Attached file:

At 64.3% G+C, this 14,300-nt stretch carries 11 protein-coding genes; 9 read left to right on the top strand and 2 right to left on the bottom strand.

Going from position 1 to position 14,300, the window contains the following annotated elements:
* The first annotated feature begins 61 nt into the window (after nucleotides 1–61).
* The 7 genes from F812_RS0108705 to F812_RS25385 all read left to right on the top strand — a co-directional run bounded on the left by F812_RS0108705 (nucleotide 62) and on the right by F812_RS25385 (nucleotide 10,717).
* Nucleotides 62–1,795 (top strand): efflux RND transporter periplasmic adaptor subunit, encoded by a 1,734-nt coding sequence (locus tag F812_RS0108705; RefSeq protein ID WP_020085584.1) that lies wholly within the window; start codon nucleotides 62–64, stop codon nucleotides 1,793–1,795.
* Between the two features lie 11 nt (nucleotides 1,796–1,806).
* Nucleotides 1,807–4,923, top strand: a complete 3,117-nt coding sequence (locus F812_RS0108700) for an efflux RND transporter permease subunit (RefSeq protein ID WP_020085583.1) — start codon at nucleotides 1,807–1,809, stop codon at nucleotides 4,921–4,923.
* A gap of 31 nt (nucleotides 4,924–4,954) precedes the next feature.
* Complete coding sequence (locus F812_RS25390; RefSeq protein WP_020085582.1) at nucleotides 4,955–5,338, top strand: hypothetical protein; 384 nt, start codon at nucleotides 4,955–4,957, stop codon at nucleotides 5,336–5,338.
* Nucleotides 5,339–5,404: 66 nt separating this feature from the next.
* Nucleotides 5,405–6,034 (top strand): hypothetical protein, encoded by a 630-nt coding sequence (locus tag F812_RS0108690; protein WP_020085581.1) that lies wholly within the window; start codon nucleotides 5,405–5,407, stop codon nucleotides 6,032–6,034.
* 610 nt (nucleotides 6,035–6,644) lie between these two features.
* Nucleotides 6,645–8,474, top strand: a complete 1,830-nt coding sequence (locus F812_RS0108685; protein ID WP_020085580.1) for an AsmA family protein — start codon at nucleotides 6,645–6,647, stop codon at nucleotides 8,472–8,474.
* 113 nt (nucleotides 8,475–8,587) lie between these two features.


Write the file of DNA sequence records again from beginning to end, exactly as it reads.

At 64.3% G+C, this 14,300-nt stretch carries 11 protein-coding genes; 9 read left to right on the top strand and 2 right to left on the bottom strand.

Going from position 1 to position 14,300, the window contains the following annotated elements:
* The first annotated feature begins 61 nt into the window (after nucleotides 1–61).
* The 7 genes from F812_RS0108705 to F812_RS25385 all read left to right on the top strand — a co-directional run bounded on the left by F812_RS0108705 (nucleotide 62) and on the right by F812_RS25385 (nucleotide 10,717).
* Nucleotides 62–1,795 (top strand): efflux RND transporter periplasmic adaptor subunit, encoded by a 1,734-nt coding sequence (locus tag F812_RS0108705; RefSeq protein ID WP_020085584.1) that lies wholly within the window; start codon nucleotides 62–64, stop codon nucleotides 1,793–1,795.
* Between the two features lie 11 nt (nucleotides 1,796–1,806).
* Nucleotides 1,807–4,923, top strand: a complete 3,117-nt coding sequence (locus F812_RS0108700) for an efflux RND transporter permease subunit (RefSeq protein ID WP_020085583.1) — start codon at nucleotides 1,807–1,809, stop codon at nucleotides 4,921–4,923.
* A gap of 31 nt (nucleotides 4,924–4,954) precedes the next feature.
* Complete coding sequence (locus F812_RS25390; RefSeq protein WP_020085582.1) at nucleotides 4,955–5,338, top strand: hypothetical protein; 384 nt, start codon at nucleotides 4,955–4,957, stop codon at nucleotides 5,336–5,338.
* Nucleotides 5,339–5,404: 66 nt separating this feature from the next.
* Nucleotides 5,405–6,034 (top strand): hypothetical protein, encoded by a 630-nt coding sequence (locus tag F812_RS0108690; protein WP_020085581.1) that lies wholly within the window; start codon nucleotides 5,405–5,407, stop codon nucleotides 6,032–6,034.
* 610 nt (nucleotides 6,035–6,644) lie between these two features.
* Nucleotides 6,645–8,474, top strand: a complete 1,830-nt coding sequence (locus F812_RS0108685; protein ID WP_020085580.1) for an AsmA family protein — start codon at nucleotides 6,645–6,647, stop codon at nucleotides 8,472–8,474.
* 113 nt (nucleotides 8,475–8,587) lie between these two features.